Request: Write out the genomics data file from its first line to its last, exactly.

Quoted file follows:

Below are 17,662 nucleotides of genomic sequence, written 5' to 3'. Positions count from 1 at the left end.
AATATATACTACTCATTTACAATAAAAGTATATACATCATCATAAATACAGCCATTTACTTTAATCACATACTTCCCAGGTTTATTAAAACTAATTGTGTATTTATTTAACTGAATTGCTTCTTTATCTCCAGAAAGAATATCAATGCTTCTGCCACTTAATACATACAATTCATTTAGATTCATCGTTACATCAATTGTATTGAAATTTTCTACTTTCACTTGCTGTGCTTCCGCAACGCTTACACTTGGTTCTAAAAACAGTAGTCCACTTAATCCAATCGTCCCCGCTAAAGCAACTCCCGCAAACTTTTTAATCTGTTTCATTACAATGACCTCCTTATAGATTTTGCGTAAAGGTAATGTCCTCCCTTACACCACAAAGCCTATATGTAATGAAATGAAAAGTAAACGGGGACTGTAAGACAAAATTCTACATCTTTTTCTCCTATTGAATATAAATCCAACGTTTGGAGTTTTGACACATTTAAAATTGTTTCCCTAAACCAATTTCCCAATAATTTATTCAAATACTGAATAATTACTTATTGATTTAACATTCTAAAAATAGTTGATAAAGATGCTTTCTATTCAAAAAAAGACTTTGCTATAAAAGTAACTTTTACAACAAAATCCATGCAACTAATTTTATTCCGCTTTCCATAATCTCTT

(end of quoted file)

Below are 17,662 nucleotides of genomic sequence, written 5' to 3'. Positions count from 1 at the left end.
AATATATACTACTCATTTACAATAAAAGTATATACATCATCATAAATACAGCCATTTACTTTAATCACATACTTCCCAGGTTTATTAAAACTAATTGTGTATTTATTTAACTGAATTGCTTCTTTATCTCCAGAAAGAATATCAATGCTTCTGCCACTTAATACATACAATTCATTTAGATTCATCGTTACATCAATTGTATTGAAATTTTCTACTTTCACTTGCTGTGCTTCCGCAACGCTTACACTTGGTTCTAAAAACAGTAGTCCACTTAATCCAATCGTCCCCGCTAAAGCAACTCCCGCAAACTTTTTAATCTGTTTCATTACAATGACCTCCTTATAGATTTTGCGTAAAGGTAATGTCCTCCCTTACACCACAAAGCCTATATGTAATGAAATGAAAAGTAAACGGGGACTGTAAGACAAAATTCTACATCTTTTTCTCCTATTGAATATAAATCCAACGTTTGGAGTTTTGACACATTTAAAATTGTTTCCCTAAACCAATTTCCCAATAATTTATTCAAATACTGAATAATTACTTATTGATTTAACATTCTAAAAATAGTTGATAAAGATGCTTTCTATTCAAAAAAAGACTTTGCTATAAAAGTAACTTTTACAACAAAATCCATGCAACTAATTTTATTCCGCTTTCCATAATCTCTT